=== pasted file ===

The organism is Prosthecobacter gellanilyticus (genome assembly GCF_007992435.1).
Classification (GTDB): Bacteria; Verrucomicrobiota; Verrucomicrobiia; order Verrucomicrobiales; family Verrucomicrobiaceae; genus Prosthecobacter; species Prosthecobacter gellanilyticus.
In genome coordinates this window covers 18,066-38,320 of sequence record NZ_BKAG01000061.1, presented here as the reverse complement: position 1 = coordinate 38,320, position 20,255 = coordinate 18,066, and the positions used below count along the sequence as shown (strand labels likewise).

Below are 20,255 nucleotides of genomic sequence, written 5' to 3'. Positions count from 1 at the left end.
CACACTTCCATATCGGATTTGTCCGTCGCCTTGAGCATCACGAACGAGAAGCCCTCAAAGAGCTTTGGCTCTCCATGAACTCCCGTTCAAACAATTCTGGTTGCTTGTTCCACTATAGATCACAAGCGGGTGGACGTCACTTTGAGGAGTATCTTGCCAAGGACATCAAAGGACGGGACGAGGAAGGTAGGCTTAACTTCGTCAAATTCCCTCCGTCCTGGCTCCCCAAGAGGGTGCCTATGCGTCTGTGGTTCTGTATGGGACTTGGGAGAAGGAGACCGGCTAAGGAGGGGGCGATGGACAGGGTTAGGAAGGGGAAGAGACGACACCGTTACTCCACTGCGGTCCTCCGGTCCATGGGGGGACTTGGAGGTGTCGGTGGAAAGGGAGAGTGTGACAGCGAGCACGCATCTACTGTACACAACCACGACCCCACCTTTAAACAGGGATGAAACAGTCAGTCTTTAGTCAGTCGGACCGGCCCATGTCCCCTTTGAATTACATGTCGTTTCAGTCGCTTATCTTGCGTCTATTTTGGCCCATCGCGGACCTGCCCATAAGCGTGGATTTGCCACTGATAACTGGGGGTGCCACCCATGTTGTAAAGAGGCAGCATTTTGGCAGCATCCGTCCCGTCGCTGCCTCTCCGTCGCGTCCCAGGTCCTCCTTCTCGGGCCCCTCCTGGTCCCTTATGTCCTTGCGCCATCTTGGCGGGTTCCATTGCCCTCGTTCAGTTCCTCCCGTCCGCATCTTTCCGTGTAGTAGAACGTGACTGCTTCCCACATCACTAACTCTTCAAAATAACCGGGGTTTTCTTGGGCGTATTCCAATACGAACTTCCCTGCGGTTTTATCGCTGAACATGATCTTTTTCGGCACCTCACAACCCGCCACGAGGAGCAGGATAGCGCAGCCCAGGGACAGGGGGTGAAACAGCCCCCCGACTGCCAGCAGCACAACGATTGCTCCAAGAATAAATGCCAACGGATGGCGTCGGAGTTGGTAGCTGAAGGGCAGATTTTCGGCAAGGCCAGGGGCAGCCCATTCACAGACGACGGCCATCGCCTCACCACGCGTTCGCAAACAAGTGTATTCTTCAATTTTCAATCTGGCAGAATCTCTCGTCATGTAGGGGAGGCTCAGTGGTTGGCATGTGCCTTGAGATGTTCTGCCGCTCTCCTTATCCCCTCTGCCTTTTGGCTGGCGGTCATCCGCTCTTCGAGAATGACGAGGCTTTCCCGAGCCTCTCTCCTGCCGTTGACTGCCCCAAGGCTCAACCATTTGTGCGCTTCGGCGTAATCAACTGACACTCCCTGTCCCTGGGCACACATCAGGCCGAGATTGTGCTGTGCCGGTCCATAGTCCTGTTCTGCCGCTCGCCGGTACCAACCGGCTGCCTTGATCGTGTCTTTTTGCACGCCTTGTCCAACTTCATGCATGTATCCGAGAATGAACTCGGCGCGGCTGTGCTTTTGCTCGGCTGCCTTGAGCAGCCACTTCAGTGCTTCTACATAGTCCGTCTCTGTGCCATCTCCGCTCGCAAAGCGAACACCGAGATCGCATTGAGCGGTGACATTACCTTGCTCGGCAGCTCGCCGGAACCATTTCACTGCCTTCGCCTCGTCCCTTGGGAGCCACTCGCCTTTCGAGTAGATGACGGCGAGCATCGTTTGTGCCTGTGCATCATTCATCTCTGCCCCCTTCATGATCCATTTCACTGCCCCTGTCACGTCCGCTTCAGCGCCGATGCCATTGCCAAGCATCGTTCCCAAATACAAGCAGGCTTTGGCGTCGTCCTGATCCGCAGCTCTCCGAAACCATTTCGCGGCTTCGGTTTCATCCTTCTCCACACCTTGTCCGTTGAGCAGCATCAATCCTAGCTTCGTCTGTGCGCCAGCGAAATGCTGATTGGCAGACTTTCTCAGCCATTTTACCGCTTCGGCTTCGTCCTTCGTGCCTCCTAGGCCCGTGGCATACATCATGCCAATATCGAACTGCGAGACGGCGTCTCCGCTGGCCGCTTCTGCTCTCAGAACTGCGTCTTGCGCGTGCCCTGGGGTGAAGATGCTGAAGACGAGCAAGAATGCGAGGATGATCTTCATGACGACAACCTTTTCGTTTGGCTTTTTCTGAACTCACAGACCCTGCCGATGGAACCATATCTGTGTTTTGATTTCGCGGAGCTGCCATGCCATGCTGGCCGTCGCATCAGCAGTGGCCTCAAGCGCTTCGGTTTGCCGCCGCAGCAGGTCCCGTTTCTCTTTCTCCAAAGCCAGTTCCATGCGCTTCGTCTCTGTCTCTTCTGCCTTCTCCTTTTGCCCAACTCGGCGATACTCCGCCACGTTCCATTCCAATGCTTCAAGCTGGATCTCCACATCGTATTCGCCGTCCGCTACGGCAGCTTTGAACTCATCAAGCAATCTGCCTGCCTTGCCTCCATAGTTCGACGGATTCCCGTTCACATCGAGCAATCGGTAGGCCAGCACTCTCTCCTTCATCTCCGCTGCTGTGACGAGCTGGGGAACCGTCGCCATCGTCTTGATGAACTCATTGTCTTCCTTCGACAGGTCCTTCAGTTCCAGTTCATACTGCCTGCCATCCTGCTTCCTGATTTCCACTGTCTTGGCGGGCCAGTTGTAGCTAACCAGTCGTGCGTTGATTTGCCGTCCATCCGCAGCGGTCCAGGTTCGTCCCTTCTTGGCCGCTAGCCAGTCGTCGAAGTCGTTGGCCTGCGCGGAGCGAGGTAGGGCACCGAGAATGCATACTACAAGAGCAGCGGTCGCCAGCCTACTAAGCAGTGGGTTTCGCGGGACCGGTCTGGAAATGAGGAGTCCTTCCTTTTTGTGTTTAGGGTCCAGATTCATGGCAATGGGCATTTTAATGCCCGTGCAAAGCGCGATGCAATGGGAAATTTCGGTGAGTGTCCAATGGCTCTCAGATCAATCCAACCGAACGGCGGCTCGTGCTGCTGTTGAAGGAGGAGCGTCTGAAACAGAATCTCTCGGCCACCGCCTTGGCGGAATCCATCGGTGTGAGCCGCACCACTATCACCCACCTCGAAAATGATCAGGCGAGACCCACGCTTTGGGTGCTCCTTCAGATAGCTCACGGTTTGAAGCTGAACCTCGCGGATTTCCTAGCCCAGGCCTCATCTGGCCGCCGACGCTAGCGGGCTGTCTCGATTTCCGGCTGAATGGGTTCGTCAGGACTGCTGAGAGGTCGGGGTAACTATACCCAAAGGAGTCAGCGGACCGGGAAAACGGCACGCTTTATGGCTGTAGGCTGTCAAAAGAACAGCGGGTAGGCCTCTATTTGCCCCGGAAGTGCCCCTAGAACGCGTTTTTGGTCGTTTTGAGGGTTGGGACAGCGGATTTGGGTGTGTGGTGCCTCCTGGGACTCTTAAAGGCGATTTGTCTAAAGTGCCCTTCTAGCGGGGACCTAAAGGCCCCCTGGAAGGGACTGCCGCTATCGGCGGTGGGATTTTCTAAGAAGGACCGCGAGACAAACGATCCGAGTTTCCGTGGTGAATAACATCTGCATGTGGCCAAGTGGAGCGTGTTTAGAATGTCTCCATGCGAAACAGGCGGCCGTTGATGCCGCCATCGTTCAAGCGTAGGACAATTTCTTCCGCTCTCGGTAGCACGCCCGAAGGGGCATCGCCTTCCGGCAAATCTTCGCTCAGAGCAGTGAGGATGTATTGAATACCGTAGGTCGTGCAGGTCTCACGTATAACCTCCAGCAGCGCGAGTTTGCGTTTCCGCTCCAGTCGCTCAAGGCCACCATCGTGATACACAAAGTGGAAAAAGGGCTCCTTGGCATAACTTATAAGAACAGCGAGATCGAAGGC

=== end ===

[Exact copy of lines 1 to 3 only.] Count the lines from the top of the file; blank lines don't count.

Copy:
The organism is Prosthecobacter gellanilyticus (genome assembly GCF_007992435.1).
Classification (GTDB): Bacteria; Verrucomicrobiota; Verrucomicrobiia; order Verrucomicrobiales; family Verrucomicrobiaceae; genus Prosthecobacter; species Prosthecobacter gellanilyticus.
In genome coordinates this window covers 18,066-38,320 of sequence record NZ_BKAG01000061.1, presented here as the reverse complement: position 1 = coordinate 38,320, position 20,255 = coordinate 18,066, and the positions used below count along the sequence as shown (strand labels likewise).